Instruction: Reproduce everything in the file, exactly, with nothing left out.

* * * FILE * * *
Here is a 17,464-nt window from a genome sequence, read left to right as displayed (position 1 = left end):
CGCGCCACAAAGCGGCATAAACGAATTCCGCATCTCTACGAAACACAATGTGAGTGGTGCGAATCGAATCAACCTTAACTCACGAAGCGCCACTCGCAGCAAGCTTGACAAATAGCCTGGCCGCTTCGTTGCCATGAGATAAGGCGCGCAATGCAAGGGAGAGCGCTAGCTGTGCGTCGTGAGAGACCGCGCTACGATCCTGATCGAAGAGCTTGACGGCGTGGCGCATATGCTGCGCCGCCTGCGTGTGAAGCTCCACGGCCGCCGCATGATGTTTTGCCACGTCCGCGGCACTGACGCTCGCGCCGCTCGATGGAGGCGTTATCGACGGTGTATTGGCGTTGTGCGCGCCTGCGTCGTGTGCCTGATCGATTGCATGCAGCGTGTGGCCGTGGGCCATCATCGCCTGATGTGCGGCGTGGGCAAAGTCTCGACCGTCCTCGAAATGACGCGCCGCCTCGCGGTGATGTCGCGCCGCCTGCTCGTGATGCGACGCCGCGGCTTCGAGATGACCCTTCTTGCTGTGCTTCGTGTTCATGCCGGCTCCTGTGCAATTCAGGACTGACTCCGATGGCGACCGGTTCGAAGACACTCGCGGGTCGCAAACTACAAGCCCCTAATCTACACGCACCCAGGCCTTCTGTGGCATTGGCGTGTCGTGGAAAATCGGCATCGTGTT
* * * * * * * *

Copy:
Here is a 17,464-nt window from a genome sequence, read left to right as displayed (position 1 = left end):
CGCGCCACAAAGCGGCATAAACGAATTCCGCATCTCTACGAAACACAATGTGAGTGGTGCGAATCGAATCAACCTTAACTCACGAAGCGCCACTCGCAGCAAGCTTGACAAATAGCCTGGCCGCTTCGTTGCCATGAGATAAGGCGCGCAATGCAAGGGAGAGCGCTAGCTGTGCGTCGTGAGAGACCGCGCTACGATCCTGATCGAAGAGCTTGACGGCGTGGCGCATATGCTGCGCCGCCTGCGTGTGAAGCTCCACGGCCGCCGCATGATGTTTTGCCACGTCCGCGGCACTGACGCTCGCGCCGCTCGATGGAGGCGTTATCGACGGTGTATTGGCGTTGTGCGCGCCTGCGTCGTGTGCCTGATCGATTGCATGCAGCGTGTGGCCGTGGGCCATCATCGCCTGATGTGCGGCGTGGGCAAAGTCTCGACCGTCCTCGAAATGACGCGCCGCCTCGCGGTGATGTCGCGCCGCCTGCTCGTGATGCGACGCCGCGGCTTCGAGATGACCCTTCTTGCTGTGCTTCGTGTTCATGCCGGCTCCTGTGCAATTCAGGACTGACTCCGATGGCGACCGGTTCGAAGACACTCGCGGGTCGCAAACTACAAGCCCCTAATCTACACGCACCCAGGCCTTCTGTGGCATTGGCGTGTCGTGGAAAATCGGCATCGTGTT